The scene discussed by Heumann and Murray is available on YouTube, below.

getting close to term paper time . . . .

Saturday, March 7, 2009

Tantillo makes the news

Check out this article from the NY Times on a boy in PA who was an avid hunter, and later killed his father's pregnant girlfriend. Look at who is quoted!

Thursday, March 5, 2009

Romanticism and Primitivism on TV

This is a bit off topic from the last few posts but I thought it was too good not to share.
I am a fan of Morgan Spurlock's documentaries. You may remember him as the guy who ate nothing but McDonalds for a month and made the award-winning movie about it. He continued to make documentaries after Super Size Me, and even came out with a TV show called 30 Days. In the show, he, or average Americans, embark on a radical lifestyle change for 30 days. Some past examples have been an affluent couple living on minimum wage, a very conservative, ex-marine, deeply religious man living in San Francisco's Castro district and a southern Baptist living as a Muslim, all for 30 days. Through these experiences, the participants gain new insights into previously unexplored worlds and sometimes it changes how they perceive themselves and others.

I recently watched an episode which I thought related to the idea of romanticism and primitivism, as well as Natural Resources as a major. A couple from the Bronx living in an eco-village for a month. They are living totally off the grid, have to compost everything, make their own food, heat their own water and basically live off the land. I thought it was a very, very interesting 45 minute episode and, unfortunately, probably reflects a lot of the average Americans attitudes about their environment and energy consumption. It is very well worth your time to see and I think it could provide for some interesting discussion. Here is the link:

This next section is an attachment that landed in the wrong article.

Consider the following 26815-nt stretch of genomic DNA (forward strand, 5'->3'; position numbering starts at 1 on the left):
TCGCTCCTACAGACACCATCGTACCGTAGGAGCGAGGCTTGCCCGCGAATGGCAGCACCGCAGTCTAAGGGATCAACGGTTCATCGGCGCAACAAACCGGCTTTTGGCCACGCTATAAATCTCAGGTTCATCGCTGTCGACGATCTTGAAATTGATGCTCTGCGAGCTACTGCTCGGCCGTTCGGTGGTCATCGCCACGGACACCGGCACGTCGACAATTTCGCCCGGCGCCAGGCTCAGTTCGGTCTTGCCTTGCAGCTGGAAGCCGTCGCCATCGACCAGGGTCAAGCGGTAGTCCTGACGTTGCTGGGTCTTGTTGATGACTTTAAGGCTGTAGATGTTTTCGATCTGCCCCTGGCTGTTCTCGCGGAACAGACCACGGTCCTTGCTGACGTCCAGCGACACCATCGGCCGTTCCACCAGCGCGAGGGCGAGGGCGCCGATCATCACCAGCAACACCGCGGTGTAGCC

Wednesday, March 4, 2009

Hudson River School

The New York Historical Society is selling reproductions of the some Hudson River School paintings. It was advertised on the back of today's New York Time's Art Section. They start at $1,500 if anyone is interested...

Michigan family brings Bambi into their home

Hopefully this is a fairly permanent link to the ABC news broadcast:

"A Michigan couple cares for a doe named Baby after she wanders into their house."

Railroad stock cars

the Stillwell Oyster Car, 1897

Once again Wikipedia shows why it is a helpful "first stop" on the road to doing research. The entry for railroad stock cars is again very helpful, and illustrated, too!

Did you know that there were specialized oyster cars? Me neither.

Never too early . . . .

the Montana state fish car, circa 1910

Monday, March 2, 2009

Sanborn maps

The Wikipedia article for Sanborn maps is fairly good, and it includes the following color pictures of two sites: one a Victorian-era amusement park in Utah, and the second a block of buildings (now demolished) in New Orleans.

(click to enlarge)

(click to enlarge)

You can access these maps through the Cornell Library Gateway and simply log on with your net id to work with them.